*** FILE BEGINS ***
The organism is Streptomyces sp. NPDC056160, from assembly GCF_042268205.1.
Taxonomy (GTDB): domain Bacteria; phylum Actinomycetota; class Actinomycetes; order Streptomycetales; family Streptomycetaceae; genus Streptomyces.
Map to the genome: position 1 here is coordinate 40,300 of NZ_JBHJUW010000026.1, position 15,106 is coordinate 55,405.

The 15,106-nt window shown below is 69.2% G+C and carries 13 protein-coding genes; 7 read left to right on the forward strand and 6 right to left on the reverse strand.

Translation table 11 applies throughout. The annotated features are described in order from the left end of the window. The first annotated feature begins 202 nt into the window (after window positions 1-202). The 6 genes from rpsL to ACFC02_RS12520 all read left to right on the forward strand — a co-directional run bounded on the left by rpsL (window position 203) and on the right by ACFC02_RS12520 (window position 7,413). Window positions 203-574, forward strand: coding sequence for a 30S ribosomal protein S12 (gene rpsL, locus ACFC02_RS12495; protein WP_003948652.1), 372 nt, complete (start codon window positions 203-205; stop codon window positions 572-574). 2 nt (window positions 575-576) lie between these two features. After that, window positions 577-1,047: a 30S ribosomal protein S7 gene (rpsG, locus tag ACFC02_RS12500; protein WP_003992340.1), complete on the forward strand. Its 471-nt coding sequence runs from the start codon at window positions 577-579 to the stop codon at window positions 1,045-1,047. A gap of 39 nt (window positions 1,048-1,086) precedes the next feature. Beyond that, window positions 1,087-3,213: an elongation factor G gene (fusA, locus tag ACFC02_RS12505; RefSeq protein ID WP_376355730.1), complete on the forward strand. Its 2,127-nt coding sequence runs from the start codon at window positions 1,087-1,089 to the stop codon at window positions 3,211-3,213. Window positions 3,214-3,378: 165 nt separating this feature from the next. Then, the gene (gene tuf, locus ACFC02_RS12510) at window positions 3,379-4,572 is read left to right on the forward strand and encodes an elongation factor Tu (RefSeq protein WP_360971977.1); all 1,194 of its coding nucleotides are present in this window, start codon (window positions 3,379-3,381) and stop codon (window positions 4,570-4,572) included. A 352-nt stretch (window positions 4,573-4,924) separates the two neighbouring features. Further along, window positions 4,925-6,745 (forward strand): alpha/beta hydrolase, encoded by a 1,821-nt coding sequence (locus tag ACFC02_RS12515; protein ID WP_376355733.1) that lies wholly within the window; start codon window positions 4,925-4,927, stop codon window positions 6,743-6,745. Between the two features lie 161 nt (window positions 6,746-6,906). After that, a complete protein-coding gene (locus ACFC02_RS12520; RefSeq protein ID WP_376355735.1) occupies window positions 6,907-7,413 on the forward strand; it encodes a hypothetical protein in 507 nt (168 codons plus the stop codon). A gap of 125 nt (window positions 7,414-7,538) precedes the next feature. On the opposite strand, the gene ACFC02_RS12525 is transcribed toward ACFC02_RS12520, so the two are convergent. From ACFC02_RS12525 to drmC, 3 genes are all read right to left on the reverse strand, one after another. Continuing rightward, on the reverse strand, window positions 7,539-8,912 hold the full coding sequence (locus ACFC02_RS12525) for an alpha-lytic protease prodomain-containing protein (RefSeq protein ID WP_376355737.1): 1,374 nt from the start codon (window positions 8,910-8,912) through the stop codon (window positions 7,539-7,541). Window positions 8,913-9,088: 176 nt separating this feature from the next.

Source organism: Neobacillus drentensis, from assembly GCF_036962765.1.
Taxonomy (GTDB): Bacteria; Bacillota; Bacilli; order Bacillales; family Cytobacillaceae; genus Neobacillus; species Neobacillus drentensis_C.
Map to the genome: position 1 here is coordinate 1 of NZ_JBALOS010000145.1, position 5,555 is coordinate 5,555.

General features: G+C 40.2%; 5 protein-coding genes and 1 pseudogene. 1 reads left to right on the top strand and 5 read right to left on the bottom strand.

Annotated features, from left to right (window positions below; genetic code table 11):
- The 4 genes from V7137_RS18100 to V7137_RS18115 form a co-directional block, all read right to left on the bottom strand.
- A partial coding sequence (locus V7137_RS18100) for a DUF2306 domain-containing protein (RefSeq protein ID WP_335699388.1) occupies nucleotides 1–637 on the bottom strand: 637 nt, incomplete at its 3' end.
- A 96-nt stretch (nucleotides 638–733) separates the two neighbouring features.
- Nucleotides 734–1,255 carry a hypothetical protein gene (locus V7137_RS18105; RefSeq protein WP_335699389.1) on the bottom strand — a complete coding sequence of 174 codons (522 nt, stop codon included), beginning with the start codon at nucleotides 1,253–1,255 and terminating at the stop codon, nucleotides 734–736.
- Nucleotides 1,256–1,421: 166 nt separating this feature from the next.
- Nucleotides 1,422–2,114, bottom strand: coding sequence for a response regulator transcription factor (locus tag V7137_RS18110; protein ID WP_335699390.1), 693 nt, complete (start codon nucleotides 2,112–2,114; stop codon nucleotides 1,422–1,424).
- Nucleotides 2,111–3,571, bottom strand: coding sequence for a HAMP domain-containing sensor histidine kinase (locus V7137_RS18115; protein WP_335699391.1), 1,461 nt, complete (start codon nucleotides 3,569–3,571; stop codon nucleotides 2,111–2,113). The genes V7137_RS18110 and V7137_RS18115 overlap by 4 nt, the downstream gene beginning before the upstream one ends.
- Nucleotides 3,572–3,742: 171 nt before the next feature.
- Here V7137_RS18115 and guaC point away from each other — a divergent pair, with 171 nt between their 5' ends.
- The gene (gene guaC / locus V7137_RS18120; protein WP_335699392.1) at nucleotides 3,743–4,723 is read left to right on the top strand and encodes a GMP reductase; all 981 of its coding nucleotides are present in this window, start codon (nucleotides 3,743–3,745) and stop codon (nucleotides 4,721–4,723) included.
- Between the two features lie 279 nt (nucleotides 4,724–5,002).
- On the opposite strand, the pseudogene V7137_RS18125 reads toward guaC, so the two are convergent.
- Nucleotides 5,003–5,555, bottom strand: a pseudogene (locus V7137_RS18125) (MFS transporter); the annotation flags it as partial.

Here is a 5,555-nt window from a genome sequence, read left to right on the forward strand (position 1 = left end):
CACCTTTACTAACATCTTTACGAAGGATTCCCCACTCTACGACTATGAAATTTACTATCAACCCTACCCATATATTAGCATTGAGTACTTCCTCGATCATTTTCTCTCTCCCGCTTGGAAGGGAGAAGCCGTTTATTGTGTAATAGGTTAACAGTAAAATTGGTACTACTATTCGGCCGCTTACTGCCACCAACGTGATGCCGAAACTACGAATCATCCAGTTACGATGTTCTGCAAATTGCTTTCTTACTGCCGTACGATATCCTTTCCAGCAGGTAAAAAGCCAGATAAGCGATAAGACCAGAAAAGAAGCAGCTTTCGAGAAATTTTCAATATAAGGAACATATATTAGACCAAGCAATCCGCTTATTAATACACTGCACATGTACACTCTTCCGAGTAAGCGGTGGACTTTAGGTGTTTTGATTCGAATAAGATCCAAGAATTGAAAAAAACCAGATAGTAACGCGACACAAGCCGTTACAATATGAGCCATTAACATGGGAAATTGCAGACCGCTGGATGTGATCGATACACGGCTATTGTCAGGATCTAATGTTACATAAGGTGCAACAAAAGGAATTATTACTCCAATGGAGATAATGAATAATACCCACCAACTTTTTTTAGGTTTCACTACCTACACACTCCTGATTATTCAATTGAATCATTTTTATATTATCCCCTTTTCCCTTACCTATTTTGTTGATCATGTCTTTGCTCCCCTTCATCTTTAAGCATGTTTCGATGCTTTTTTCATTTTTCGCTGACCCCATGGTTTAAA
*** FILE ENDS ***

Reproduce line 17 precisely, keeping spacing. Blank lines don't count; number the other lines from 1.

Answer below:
- Nucleotides 2,111–3,571, bottom strand: coding sequence for a HAMP domain-containing sensor histidine kinase (locus V7137_RS18115; protein WP_335699391.1), 1,461 nt, complete (start codon nucleotides 3,569–3,571; stop codon nucleotides 2,111–2,113). The genes V7137_RS18110 and V7137_RS18115 overlap by 4 nt, the downstream gene beginning before the upstream one ends.